The stakeholder advisory group represents a diverse range of interests affecting state policies that manage fish and wildlife, including individuals representing fishing and hunting interests, non-profit conservation organizations, non-consumptive recreational users, landowners, scientific and educational interests, and others dedicated to habitat conservation and protection of public trust resources. The stakeholder group will advise and support the executive committee, among other tasks.
Applications can be found at www.vision.ca.gov and will be accepted through July 13, 2011.
The California Fish and Wildlife Strategic Vision began from legislation (AB 2376, Huffman) signed into law last year that requires the Natural Resources Agency to convene a committee to develop a strategic vision for DFG and the Fish and Game Commission. The goal is to provide real solutions to improve and enhance DFG’s capacity and effectiveness in fulfilling its public trust responsibilities for the protection and management of the state’s fish and wildlife, for their ecological values, and for the benefit of the people of the state.
“We are pleased that the process is under way,” said DFG Acting Director John McCamman. “We ask our many partners, stakeholders and other interested parties to help shape this vision, and to take this opportunity to share what has worked and what hasn’t in the department’s more than 100 years of existence.”
Media Contacts: Jason Holley, DFG Supervising Wildlife Biologist, (916) 212-1663 Brian Naslund, DFG Warden Captain, (916) 358-2908 Marc Kenyon, DFG Wildlife Branch, (916) 445-3515 Dana Michaels, DFG Communications, (916) 322-2420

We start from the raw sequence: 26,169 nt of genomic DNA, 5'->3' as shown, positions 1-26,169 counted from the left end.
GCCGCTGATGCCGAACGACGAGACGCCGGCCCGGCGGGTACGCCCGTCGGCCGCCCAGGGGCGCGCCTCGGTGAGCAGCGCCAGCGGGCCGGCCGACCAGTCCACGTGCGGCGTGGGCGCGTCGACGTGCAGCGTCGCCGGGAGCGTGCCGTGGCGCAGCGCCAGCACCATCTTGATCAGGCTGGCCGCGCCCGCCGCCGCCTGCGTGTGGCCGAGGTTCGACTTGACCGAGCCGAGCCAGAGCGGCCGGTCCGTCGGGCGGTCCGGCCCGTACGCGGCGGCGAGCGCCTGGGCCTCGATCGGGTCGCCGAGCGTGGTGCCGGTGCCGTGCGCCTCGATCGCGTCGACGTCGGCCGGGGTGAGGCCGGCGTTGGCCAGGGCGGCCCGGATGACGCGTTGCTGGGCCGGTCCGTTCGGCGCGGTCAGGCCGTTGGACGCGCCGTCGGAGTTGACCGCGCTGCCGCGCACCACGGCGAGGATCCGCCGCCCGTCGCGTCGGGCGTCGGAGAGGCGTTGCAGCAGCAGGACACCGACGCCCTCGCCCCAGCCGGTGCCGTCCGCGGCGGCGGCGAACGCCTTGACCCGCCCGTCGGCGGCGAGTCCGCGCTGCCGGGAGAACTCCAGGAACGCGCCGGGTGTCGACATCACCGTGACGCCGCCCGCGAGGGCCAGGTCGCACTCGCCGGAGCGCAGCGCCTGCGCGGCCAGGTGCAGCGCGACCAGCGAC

The California Department of Fish and Game (DFG) reminds people enjoying the Lake Tahoe Basin to take precautions to avoid black bear encounters. This area is prime black bear habitat, and many of these wild animals are not afraid of humans. Recently, a bear had to be killed after a man in his tent was injured as the bear tried to break in.
Bears are constantly searching for food, which humans inadvertently make obtainable to them. It is important for everyone to avoid creating odors that attract bears. They are attracted not only to food but also perfume, cologne and containers that once held food.
“A bear’s fate is almost always sealed once it associates humans with food,” said Marc Kenyon, DFG statewide bear program coordinator. “It’s unfortunate when a bear becomes a threat and has to be killed because people either haven’t learned how to appropriately store food and trash, or simply don’t care.”
Last year DFG staff logged more than 5,200 hours handling black bear nuisance calls in the Lake Tahoe region alone. Bears’ attempts to obtain human food cause the majority of public safety incidents involving bears. California’s growing black bear population is now estimated at more than 30,000. DFG biologists have ramped-up staff and study efforts to learn more about urban black bear trends while providing increased public response throughout the Tahoe Basin. Black bears are located in most of the state where suitable habitat exists and bear-human encounters are not isolated to wilderness settings.
DFG wardens and biologists respond to numerous wildlife feeding issues throughout the state. Access to human food or garbage, whether it is overflowing from a campground or residential dumpster or in the form of snacks in a tent, is the most common bear attractant. When wild animals are allowed to feed on human food and garbage, they lose their natural ways – often resulting in death for the animal.